The Society of Our Fellows

community in recovery

Table of Contents

Isolation and “Lone Wolf syndrome” are extremely common modes of operation for alcoholics and addicts. The reason why going solo is so popular among people like us is complicated. It’s partly because we are defiant, independent people, and partly because we are often very emotionally sensitive people. We like to do our own thing and we get frustrated when something stands in our way, so we go it alone. We also like to try and feel good all the time, and many of our actions, habits, and behaviors can cause harm to those around us. We don’t like hurting people or making them sad, so we find it easier to live alone as much as possible. The problem is that going it alone does harm in its own way, too.

We can’t avoid our way into or out of relationships. No matter how independent, isolated, or alone we make ourselves, we are part of a network of people that’s bigger than us. We have family, we have friends, and we have multiple communities that we are a part of by default,  — no matter how hard we try to distance ourselves. This is especially true after we’ve entered recovery. Whether we like it or not, relationships are a part of our lives, even if we avoid them. We live in a community, a state, a country. No man is an island and our behaviors affect people, even if we don’t think they do.

Now that we’ve admitted we are alcoholics or addicts and found our way into recovery, it’s time to pay attention to our relationships, how we’re connected to people, and how we interact with them. Whether it’s something we care about or not, our life in recovery begs us to take full responsibility for our interactions with others. In fact, the book Alcoholics Anonymous says that our very lives as alcoholics and addicts in recovery require the constant thought of others and how we may be of service to them.

No One Recovers Alone

This is not a saying or a catchphrase — this is pure fact. None of us have and none of us can. We need other people at literally every step of our recovery. Much of the literature of recovery is clearly geared towards improving how we get along with others, and even more of it urges us to be helpful to others. In fact, our recovery requires us to be of service to others as often as possible. Anyone with a little time under their belt will tell you that a life in recovery is well worth the price of admission, and the price of admission is pretty darn fair. Help others, work the 12 Steps, and you get a life like you never imagined. What a bargain!

But first, however, we must accept the fact that we need people. Without other people, we would have no sponsor, no trudging buddies, no one to help us. Imagine going to a meeting and being the only person in the room! We wouldn’t exactly strengthen our recovery that way. We need to ask others for help to learn how to work the 12-Steps and live the recovery lifestyle. And once we’re stable on our feet, we can turn our attention to giving back all the help that was given to us.

Recovery Is Largely About Others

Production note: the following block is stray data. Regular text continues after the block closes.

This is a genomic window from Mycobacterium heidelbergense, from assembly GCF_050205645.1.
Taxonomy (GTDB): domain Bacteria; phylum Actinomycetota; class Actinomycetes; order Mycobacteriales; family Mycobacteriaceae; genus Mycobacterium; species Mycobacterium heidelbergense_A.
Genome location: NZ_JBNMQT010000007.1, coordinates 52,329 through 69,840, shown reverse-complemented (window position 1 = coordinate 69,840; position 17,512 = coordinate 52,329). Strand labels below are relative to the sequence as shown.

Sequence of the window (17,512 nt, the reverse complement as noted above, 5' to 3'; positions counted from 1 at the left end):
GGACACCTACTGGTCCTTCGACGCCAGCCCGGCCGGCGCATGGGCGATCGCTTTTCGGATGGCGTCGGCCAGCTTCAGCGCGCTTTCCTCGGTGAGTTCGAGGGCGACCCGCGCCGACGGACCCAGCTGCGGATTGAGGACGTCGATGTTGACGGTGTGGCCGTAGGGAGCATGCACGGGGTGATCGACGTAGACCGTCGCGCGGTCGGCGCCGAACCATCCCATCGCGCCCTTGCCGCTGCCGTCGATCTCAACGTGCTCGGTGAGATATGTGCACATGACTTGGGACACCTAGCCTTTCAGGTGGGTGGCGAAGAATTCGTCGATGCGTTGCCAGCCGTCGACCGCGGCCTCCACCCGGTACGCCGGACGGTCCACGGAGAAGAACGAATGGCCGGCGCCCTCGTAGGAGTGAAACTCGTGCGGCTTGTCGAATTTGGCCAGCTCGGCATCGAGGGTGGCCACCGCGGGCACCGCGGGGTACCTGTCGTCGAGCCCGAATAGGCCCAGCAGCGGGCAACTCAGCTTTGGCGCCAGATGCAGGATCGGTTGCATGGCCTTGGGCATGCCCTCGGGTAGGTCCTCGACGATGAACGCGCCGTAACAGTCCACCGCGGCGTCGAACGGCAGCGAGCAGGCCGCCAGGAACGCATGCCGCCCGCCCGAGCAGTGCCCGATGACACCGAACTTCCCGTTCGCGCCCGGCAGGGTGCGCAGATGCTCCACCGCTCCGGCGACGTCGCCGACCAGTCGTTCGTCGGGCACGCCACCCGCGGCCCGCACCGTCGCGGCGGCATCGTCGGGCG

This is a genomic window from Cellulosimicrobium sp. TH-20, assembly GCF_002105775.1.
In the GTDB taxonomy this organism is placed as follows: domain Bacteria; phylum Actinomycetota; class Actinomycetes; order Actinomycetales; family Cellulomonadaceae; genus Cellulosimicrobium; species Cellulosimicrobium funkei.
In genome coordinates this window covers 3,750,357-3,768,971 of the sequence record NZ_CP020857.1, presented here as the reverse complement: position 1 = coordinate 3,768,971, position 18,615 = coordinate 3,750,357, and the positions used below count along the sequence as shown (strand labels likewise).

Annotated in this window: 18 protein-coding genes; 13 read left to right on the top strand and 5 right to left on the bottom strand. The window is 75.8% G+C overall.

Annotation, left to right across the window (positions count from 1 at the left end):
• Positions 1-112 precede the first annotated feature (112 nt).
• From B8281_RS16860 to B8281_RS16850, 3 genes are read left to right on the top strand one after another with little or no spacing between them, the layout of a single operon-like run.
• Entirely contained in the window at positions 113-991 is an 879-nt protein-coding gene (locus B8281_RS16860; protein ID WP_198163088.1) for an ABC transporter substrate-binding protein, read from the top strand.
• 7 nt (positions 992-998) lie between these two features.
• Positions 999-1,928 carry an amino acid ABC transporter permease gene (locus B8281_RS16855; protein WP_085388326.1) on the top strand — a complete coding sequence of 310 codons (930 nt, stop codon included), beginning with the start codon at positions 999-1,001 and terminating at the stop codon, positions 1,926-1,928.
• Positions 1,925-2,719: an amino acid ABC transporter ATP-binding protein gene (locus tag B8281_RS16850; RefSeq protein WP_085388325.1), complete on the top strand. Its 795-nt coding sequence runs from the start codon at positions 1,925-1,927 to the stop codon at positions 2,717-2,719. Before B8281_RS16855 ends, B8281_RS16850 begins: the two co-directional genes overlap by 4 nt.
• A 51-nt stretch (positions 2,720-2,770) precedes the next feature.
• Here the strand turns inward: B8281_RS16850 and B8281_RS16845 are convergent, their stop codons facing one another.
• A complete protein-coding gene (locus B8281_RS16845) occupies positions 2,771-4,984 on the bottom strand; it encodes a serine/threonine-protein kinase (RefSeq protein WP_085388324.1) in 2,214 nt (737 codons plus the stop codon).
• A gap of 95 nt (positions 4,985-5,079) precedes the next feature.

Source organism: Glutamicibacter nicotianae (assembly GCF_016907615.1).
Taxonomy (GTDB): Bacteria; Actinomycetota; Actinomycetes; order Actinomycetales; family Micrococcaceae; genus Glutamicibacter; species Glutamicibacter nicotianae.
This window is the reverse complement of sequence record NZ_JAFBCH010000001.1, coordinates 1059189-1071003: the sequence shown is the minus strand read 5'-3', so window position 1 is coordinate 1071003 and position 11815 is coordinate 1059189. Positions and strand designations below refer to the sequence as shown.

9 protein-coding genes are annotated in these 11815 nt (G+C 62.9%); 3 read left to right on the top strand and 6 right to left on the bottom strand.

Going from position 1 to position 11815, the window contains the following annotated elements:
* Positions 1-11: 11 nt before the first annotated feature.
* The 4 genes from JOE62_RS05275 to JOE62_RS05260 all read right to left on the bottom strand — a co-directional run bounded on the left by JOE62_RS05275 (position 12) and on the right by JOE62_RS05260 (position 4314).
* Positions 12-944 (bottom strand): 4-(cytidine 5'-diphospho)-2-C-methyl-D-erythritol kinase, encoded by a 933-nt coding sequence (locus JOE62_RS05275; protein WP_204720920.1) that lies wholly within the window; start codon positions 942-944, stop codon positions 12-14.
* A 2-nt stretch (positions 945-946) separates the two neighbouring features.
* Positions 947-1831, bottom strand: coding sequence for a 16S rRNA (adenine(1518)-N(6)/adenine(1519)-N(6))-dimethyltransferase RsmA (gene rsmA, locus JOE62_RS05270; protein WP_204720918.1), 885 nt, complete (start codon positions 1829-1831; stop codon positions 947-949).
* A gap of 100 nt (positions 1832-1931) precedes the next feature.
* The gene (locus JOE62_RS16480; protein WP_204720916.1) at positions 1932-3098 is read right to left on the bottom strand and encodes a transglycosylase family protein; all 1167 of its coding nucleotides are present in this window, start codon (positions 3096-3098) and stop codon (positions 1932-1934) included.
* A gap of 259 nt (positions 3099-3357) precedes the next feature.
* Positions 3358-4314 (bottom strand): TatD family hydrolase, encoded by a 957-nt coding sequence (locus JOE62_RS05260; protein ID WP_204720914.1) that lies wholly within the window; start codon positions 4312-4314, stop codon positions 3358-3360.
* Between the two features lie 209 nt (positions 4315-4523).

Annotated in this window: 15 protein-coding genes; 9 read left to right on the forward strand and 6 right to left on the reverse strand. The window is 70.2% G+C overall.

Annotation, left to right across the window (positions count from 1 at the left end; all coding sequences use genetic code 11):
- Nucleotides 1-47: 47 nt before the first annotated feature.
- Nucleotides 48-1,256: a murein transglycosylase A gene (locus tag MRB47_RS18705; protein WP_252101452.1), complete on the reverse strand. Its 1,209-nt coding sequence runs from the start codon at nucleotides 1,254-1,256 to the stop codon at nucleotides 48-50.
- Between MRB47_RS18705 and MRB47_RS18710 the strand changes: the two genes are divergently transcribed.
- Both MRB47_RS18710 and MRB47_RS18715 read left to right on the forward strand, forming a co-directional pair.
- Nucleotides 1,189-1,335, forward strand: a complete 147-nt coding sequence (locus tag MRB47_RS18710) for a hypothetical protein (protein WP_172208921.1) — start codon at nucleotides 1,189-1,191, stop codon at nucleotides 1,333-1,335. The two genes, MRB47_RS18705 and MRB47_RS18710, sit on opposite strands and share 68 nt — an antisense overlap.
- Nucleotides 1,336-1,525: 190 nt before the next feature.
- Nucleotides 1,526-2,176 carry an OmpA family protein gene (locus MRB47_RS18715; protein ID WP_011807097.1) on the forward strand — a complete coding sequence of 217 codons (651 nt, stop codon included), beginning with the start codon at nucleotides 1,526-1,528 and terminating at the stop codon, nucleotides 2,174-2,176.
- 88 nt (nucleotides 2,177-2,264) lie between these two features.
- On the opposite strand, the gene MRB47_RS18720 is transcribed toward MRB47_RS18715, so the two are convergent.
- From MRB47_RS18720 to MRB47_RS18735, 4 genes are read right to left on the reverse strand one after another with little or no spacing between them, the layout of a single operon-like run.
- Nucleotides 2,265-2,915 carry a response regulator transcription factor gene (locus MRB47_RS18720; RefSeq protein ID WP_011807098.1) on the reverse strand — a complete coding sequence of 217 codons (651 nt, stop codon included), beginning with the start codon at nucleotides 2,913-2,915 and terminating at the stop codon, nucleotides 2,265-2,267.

This may sound strange, but when we look closely it’s clear. Much of the recovery literature, and indeed much of the work involved in the 12 Steps, is about others. To be sure, the work and the readings help us improve, grow, and find peace. But to a large extent, they help us do this so we may be better for other people. At multiple points in the literature of recovery, we are told how important it is that we begin to think of others before ourselves and help with their problems. At multiple steps in the 12-Step process, we are taught how to behave better in all our relationships. We are guided and instructed on how to become better versions of ourselves for the benefit of others. Of course, we benefit from this, too — probably more than most people. But our minds are meant to be turned to how we may help meet the needs of others at all times. When we live like this, our higher power tends to take care of whatever we might need for ourselves.

It says in the book Alcoholics Anonymous that the 12-Step process will help us get ourselves and our lives in order. This is a by-product of the 12 Steps, but it is not their purpose. The purpose of recovery is to help us fit ourselves to be of maximum service to our higher power and our fellow human beings.

Right now, we may not understand the importance of the society of our fellows. But it would be of great benefit to us and everyone else if we remained open-minded about saying goodbye to isolation and loneliness. We need other people — and frankly, they need us.

At Jaywalker Lodge, the society of our fellows is a big deal. We have inspired an active and ever-growing alumni community around the Lodge. Our alumni come back weekly for meetings, “family” meals, and even for service opportunities. That’s right — our alumni come back to serve the larger recovery community and the larger Colorado community, too. Fellowship is such a big deal around here that our men return just to help us help out! But fellowship begins on the inside, and we do our best to facilitate a close-knit, honest, and intimate environment where every man can be themselves and learn how to open up to others. By accepting help, we learn how to give help, and pretty soon being of service is the brightest spot in our lives. Before we know it, we’re part of a community that makes life happier and fuller every single day. If you’re ready to be part of something special, call Jaywalker Lodge now at (866) 529-9255.

author avatar
Stefan Bate, MA, LAC, CCTP Chief Clinical Officer
Stefan Bate, BA, MA, LAC holds a Master's Degree in Applied Psychology from Regis University and is a Licensed Addiction Counselor in the state of Colorado. Stefan has wide-ranging experience in the field of addiction recovery including: working as a recovery coach, therapist, and program director.

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